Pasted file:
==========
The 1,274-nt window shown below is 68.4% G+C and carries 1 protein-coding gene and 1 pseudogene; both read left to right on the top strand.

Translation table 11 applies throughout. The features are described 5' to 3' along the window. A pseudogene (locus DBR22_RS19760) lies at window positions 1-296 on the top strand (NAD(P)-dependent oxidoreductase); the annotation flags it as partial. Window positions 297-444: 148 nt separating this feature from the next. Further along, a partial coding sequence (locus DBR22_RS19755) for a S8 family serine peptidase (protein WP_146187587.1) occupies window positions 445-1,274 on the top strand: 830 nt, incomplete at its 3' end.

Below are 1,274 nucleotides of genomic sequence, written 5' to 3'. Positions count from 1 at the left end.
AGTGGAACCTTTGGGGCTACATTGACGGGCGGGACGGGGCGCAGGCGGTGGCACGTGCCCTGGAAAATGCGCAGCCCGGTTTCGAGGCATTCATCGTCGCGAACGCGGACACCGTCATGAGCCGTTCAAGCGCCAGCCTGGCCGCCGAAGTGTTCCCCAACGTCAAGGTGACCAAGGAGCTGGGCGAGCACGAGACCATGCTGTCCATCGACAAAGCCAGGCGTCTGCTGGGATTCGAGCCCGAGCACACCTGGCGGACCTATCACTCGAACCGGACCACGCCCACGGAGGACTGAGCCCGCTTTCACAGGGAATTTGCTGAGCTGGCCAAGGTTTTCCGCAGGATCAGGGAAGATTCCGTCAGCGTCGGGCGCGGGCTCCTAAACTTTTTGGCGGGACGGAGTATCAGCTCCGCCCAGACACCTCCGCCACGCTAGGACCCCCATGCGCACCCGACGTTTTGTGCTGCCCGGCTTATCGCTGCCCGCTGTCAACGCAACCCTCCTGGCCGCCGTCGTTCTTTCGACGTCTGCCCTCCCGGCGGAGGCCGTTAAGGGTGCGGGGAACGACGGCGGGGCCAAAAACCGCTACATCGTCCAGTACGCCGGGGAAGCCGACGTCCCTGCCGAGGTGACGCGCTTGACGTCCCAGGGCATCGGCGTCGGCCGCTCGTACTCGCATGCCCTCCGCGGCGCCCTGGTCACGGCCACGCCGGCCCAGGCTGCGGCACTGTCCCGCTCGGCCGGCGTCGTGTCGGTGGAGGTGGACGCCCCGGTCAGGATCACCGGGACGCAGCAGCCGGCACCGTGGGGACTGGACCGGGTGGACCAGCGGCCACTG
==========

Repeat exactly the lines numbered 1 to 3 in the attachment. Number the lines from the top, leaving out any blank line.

The 1,274-nt window shown below is 68.4% G+C and carries 1 protein-coding gene and 1 pseudogene; both read left to right on the top strand.

Translation table 11 applies throughout. The features are described 5' to 3' along the window. A pseudogene (locus DBR22_RS19760) lies at window positions 1-296 on the top strand (NAD(P)-dependent oxidoreductase); the annotation flags it as partial. Window positions 297-444: 148 nt separating this feature from the next. Further along, a partial coding sequence (locus DBR22_RS19755) for a S8 family serine peptidase (protein WP_146187587.1) occupies window positions 445-1,274 on the top strand: 830 nt, incomplete at its 3' end.

Below are 1,274 nucleotides of genomic sequence, written 5' to 3'. Positions count from 1 at the left end.